George Washington

Charles Willson Peale, American, 1741–1827 "George Washington at the Battle of Princeton," 1784. Oil on canvas. Princeton University, commissioned by the Trustees.

Charles Willson Peale, American, 1741–1827 "George Washington at the Battle of Princeton," 1784. Oil on canvas. Princeton University, commissioned by the Trustees. Photo: Bruce M. White

George Washington figures memorably in Princeton's early history.

He made two visits to Princeton that played vital roles in the unfolding narrative of the young college. The first was on January 3, 1777, at the Battle of Princeton, when Washington launched an attack that drove the British from their garrison in Nassau Hall. The decisive victory left enduring marks: Washington's artillery scarred Nassau Hall — one cannonball gouge is still visible on the south wall — and destroyed a portrait of George II hanging in the Faculty Room.

The second visit was more peaceful. In 1783 Washington was invited to Princeton by the Continental Congress, then housed in Nassau Hall for the several months that Princeton was the seat of American government. It was here, during Washington's visit, that Congress received news of the signed peace treaty and the nation's official independence. Washington was personally congratulated by Congress.  Princeton's trustees, also wishing to honor the war hero, engaged Charles Willson Peale to paint his portrait. Peale was an apt choice. Not only had he already painted several portraits of Washington, but also he had participated in the Battle of Princeton that became the painting's dramatic backdrop.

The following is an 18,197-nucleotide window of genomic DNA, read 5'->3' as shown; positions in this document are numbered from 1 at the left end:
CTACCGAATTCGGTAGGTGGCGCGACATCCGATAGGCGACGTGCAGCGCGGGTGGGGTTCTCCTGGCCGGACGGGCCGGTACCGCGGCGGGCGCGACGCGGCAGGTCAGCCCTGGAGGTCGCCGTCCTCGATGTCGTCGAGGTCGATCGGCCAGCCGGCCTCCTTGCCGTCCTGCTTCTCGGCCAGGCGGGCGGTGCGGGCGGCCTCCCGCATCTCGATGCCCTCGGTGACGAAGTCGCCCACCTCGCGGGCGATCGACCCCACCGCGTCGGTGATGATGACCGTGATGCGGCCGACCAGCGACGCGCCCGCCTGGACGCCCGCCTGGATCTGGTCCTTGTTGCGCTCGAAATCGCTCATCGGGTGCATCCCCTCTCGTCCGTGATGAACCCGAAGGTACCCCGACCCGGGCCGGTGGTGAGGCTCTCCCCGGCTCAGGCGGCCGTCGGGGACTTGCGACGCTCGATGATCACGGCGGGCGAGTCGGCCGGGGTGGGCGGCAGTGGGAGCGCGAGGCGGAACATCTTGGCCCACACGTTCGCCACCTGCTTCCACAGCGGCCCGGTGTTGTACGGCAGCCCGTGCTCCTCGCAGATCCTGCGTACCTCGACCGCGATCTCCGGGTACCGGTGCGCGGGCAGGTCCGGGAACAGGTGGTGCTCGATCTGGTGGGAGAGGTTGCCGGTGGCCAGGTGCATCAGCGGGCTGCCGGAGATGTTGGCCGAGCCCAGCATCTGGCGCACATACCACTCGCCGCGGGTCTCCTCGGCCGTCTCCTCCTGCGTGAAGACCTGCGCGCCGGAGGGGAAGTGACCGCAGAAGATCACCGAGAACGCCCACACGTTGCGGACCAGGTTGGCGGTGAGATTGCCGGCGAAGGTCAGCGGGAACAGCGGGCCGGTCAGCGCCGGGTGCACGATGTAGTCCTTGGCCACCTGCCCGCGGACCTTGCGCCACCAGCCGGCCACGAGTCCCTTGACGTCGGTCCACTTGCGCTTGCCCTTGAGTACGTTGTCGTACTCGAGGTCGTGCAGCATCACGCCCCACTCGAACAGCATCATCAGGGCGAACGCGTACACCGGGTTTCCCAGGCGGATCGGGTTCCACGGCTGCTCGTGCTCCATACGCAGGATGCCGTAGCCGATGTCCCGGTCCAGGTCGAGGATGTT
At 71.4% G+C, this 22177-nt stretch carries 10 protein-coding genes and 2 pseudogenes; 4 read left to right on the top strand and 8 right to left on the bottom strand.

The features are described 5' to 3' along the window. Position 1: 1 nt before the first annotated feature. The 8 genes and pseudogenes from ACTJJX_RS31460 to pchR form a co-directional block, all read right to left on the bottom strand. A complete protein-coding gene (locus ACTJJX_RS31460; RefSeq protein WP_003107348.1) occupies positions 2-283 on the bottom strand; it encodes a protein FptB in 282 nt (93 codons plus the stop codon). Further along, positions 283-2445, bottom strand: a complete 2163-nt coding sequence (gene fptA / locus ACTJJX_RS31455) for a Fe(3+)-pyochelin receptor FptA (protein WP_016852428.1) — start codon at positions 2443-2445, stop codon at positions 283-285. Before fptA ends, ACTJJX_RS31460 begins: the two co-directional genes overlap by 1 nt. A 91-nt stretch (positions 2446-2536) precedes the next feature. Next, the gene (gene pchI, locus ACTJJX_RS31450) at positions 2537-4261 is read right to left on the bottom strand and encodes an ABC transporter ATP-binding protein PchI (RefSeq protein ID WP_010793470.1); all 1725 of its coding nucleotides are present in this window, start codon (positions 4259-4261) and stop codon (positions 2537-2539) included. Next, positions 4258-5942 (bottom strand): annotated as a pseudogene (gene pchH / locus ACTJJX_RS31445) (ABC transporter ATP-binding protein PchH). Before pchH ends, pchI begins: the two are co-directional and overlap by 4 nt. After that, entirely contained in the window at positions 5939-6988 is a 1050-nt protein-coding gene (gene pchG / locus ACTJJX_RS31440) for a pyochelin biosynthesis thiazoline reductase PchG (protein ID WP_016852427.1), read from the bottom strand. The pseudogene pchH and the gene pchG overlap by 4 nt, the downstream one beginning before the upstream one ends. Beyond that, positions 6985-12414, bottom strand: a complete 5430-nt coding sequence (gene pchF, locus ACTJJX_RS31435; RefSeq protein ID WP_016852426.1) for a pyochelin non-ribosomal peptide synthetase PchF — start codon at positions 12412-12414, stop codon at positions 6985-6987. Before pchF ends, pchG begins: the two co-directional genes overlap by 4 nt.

The result was "George Washington at the Battle of Princeton," one of the University's great treasures. First installed in Nassau Hall's Faculty Room, it is now prominently displayed in the Princeton University Art Museum, where it hangs in the same gilded frame that once held the ill-fated portrait of George II.

Washington was a generous supporter of Princeton, and the University regularly celebrated his birthday. In 1783 he donated 50 guineas as "a testimony of his respect," essentially covering the cost of his own portrait. Years later he wrote, "no college has turned out better scholars or more estimable characters than Nassau."